Hundred of supporters of euthanasia from around the world flew into Melbourne for a Global Right To Die conference, held on October 8, 2010.
The theme of the conference, which is held every two years in different parts of the world, was “Dying with Dignity – bridging principles and practice”. It was supported by the World Federation of Right-to-Die Societies, Australian pro-euthanasia groups and the estate of the late Dr Clem Jones OA (the long-time lord mayor of Brisbane).
The opening address was due to have been given by Victorian Labor MP, Maxine Morand, who two years ago introduced Victoria’s controversial Abortion Law Reform Bill (enacted in October 2008). However, as she was unable to do so, her colleague Candy Broad, a Victorian upper house Labor MP, delivered the speech instead.
Ms Broad discussed the medical profession’s divided attitude towards euthanasia. When Victorian upper house Greens MP, Colleen Hartland, unsuccessfully moved to legalise euthanasia in her state in 2008, the Australian Medical Association (AMA) opposed her bill while the Australian Nursing Federation supported it.
Margaret Otlowski, a law professor from the University of Tasmania, claimed that the medical profession is supposedly increasingly resorting to covert forms of euthanasia, either by withdrawal of nutrition and hydration from a patient or by sedation which hastens death. She proposed that, rather than driving this practice underground, government should legalise it so as better to regulate it.
Dr Charles Douglas, senior lecturer in clinical ethics and health law at the University of Newcastle, questioned whether doctors were clear in their own minds what their intent was in prescribing drugs to relieve pain which would probably hasten death.
He quoted a survey of surgeons which revealed that most had practised “slow” euthanasia but were reluctant to do so in one hit with a “lethal bolus”. He conceded that deliberate killing by doctors was “problematic”, and suggested that these surgeons were perhaps not the sort of people who should be dealing with “end-of-life” situations.
Dr Roger Hunt, director of Adelaide’s Western Palliative Care Service, said that terminal sedation is “slow” euthanasia, and that, in his opinion, doctors are merely concerned with distancing the immediate connection between the treatment/sedation and death. This seemed to imply that doctors are concerned more with not being seen to kill rather than the best interests of the patient, and that their claim that their intention was to alleviate suffering, and that hastening death was incidental, is hypocritical.
In those few overseas jurisdictions where euthanasia is legal, often the doctor does not actually administer the lethal dose. In the American state of Oregon a doctor has to prescribe the lethal dose but does not have to administer it and in the majority of cases is not present at the death. In Belgium, according to the American Journal of Critical Care (September 2010), a large majority of nurses surveyed wanted to be involved in the patient’s decision-making process as “otherwise they would experience ‘moral distress’ at having to carry out someone else’s instructions”.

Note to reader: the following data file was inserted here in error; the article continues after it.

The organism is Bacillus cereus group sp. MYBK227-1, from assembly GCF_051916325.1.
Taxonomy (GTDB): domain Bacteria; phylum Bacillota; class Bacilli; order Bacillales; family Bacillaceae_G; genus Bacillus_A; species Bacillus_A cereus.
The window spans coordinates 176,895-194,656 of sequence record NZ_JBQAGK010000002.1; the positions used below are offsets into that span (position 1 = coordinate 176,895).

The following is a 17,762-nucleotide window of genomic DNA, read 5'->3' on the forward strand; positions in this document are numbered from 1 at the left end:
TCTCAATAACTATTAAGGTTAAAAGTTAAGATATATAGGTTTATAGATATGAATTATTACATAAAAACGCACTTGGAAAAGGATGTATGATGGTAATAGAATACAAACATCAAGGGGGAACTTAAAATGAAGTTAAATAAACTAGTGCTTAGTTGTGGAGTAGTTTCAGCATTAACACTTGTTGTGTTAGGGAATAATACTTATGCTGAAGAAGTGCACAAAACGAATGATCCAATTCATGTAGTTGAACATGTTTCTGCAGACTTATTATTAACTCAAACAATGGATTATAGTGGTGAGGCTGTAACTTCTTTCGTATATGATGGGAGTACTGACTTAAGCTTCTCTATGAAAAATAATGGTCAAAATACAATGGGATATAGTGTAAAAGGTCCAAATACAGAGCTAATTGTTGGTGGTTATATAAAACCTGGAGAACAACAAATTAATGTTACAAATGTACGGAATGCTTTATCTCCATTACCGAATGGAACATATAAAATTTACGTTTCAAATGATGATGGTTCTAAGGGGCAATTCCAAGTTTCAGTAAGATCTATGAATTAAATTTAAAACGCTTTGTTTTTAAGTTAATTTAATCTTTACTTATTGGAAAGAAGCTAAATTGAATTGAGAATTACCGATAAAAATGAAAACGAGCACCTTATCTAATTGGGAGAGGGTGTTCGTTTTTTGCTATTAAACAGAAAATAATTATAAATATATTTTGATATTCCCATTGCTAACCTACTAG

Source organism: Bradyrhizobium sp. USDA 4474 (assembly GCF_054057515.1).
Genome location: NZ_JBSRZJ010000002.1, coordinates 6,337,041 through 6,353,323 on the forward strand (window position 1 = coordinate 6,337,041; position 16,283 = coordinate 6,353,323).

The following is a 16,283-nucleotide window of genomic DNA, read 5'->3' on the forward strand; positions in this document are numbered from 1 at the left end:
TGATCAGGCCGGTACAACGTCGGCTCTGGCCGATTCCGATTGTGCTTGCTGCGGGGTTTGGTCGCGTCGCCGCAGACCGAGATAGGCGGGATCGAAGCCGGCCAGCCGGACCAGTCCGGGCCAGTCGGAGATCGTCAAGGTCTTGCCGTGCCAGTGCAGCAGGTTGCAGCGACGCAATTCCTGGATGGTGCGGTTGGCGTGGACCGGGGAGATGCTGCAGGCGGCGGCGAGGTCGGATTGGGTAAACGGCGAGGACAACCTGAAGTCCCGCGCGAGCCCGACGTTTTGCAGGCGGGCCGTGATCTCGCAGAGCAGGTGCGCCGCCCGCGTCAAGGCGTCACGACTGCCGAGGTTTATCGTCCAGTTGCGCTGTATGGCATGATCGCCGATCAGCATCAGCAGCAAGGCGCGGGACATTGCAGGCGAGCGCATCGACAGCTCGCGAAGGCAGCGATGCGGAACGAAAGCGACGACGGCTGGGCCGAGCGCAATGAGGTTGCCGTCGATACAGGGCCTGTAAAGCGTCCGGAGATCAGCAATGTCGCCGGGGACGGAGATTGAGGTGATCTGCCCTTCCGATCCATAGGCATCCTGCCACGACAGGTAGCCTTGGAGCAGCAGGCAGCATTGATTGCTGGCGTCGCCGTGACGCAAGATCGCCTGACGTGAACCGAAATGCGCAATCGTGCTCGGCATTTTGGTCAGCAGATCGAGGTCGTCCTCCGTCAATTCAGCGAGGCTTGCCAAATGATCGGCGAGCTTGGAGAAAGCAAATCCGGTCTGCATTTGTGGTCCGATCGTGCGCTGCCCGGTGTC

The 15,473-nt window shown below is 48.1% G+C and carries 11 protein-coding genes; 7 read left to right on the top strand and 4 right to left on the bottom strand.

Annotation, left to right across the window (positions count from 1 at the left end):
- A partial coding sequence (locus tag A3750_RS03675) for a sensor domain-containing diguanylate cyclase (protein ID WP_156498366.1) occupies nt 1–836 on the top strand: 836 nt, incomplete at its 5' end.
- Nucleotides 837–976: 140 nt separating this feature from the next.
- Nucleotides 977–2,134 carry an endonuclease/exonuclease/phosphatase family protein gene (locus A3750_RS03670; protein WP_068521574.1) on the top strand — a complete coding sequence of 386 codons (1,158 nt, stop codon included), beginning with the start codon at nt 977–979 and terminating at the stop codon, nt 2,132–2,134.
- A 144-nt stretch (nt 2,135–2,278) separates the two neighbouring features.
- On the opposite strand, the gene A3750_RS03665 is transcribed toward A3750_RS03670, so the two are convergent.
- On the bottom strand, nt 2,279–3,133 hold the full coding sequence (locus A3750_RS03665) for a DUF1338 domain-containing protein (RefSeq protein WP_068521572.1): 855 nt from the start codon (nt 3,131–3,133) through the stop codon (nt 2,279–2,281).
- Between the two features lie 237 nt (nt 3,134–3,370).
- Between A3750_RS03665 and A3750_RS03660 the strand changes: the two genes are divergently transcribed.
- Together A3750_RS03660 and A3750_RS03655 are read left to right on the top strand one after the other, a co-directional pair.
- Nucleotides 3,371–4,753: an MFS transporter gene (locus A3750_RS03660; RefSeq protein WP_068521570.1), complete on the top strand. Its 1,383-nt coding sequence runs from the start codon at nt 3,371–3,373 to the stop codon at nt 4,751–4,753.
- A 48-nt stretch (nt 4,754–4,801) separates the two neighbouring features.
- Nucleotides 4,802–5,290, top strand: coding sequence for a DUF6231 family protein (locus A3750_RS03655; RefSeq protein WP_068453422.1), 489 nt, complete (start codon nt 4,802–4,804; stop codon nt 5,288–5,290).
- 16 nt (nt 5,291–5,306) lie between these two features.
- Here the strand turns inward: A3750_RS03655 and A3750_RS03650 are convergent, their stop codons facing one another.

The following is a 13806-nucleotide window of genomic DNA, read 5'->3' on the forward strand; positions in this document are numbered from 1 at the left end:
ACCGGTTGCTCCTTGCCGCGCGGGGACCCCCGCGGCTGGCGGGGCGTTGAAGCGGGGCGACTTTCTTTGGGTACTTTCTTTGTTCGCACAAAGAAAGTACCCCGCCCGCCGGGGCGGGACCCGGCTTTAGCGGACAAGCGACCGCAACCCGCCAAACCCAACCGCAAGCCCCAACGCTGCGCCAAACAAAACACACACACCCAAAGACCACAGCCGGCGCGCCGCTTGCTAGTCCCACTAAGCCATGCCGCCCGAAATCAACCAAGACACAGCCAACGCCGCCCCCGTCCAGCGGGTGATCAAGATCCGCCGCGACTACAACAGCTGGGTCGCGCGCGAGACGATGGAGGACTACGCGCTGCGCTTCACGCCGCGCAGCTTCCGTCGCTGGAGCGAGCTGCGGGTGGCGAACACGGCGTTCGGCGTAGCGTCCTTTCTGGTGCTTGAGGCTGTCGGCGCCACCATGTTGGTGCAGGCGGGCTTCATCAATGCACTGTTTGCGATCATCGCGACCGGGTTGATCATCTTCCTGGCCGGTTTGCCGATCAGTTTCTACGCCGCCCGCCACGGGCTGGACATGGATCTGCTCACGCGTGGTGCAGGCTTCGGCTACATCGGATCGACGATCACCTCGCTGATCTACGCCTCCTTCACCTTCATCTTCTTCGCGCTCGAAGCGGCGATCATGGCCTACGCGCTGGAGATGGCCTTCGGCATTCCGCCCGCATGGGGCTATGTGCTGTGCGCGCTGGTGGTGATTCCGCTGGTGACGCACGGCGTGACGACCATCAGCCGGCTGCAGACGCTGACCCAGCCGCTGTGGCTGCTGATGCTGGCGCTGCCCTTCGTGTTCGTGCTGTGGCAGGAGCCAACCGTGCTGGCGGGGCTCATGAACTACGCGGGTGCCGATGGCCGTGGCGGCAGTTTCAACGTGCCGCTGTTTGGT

In Switzerland, patients practise “do-it-yourself” euthanasia.
Dr Hunt called the law “an ass” after he described how he administered a “lethal bolus” to retired politician Gordon Bruce, who was suffering from motor neurone disease. Dr Hunt has not been charged with any offence.
Professor Otlowski spoke of the “connivance” of Australia’s legal authorities in doctors’ widespread flouting of the law. She said that the euthanasia lobby’s strategy should be to get whatever is legislatively possible at present. She said, “For Australia, perhaps the most feasible approach, at least for the time being, is to adopt the Oregon approach.” Implicit in her statement was the intention to extend the operation of the law when the time is right.
Neil Francis, president and CEO of Dying With Dignity Victoria (DWDV), visited Oregon in 2008 and produced a DVD, extolling the virtues of the euthanasia laws there. He was accompanied on his trip by Ken Smith, Liberal MP for the Victorian state seat of Bass, who has declared his intention to introduce a private member’s bill to legalise euthanasia if he is re-elected in November.
Neil Francis, in his DVD, looks to Oregon’s euthanasia legislation as a model for Australia to emulate: it allows patients to make their own decisions about end-of-life care, and supposedly has sufficient safeguards.
However, the reality in Oregon is that although the doctor is supposed to make a report on each death, there are no penalties if he doesn’t. Furthermore, as the doctor is usually not present at the death, he has to rely for his report on the evidence of those present. Such a system is wide open to abuse.
One of the conference delegates was Rev. Dr Francis MacNab, a psychologist and currently executive minister of St Michael’s Uniting Church, Melbourne. He admonished churches for not being entirely convinced of the benefits of euthanasia. He called for the legalisation of euthanasia in order to deprive churches, doctors and government of the power to curtail a person’s autonomy in choosing how to die.
The most disturbing information was about the corruption of palliative care by integrating euthanasia as one of the “treatments” or measures available. This is well under way in Belgium where physician-assisted death is an integral part of palliative care.
Terri M. Kelleher is a research officer for the Australian Family Association.